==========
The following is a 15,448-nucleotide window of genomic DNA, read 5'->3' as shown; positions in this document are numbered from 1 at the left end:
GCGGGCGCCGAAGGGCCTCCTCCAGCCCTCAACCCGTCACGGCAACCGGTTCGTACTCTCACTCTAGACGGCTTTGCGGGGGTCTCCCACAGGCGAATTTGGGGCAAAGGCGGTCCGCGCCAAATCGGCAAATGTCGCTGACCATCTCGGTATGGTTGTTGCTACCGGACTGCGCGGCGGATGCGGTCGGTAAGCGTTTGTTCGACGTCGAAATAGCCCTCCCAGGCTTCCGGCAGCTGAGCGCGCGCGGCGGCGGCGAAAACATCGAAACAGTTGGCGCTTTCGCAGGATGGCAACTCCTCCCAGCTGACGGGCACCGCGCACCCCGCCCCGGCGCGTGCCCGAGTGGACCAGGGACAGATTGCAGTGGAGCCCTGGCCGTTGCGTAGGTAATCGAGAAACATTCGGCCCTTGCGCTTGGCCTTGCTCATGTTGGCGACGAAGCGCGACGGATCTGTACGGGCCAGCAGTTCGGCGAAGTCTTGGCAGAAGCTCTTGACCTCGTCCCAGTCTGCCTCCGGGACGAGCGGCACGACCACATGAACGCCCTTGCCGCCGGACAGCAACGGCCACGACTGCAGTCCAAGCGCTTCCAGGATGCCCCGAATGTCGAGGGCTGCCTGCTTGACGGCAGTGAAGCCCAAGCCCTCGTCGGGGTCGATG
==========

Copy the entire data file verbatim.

The following is a 15,448-nucleotide window of genomic DNA, read 5'->3' as shown; positions in this document are numbered from 1 at the left end:
GCGGGCGCCGAAGGGCCTCCTCCAGCCCTCAACCCGTCACGGCAACCGGTTCGTACTCTCACTCTAGACGGCTTTGCGGGGGTCTCCCACAGGCGAATTTGGGGCAAAGGCGGTCCGCGCCAAATCGGCAAATGTCGCTGACCATCTCGGTATGGTTGTTGCTACCGGACTGCGCGGCGGATGCGGTCGGTAAGCGTTTGTTCGACGTCGAAATAGCCCTCCCAGGCTTCCGGCAGCTGAGCGCGCGCGGCGGCGGCGAAAACATCGAAACAGTTGGCGCTTTCGCAGGATGGCAACTCCTCCCAGCTGACGGGCACCGCGCACCCCGCCCCGGCGCGTGCCCGAGTGGACCAGGGACAGATTGCAGTGGAGCCCTGGCCGTTGCGTAGGTAATCGAGAAACATTCGGCCCTTGCGCTTGGCCTTGCTCATGTTGGCGACGAAGCGCGACGGATCTGTACGGGCCAGCAGTTCGGCGAAGTCTTGGCAGAAGCTCTTGACCTCGTCCCAGTCTGCCTCCGGGACGAGCGGCACGACCACATGAACGCCCTTGCCGCCGGACAGCAACGGCCACGACTGCAGTCCAAGCGCTTCCAGGATGCCCCGAATGTCGAGGGCTGCCTGCTTGACGGCAGTGAAGCCCAAGCCCTCGTCGGGGTCGATG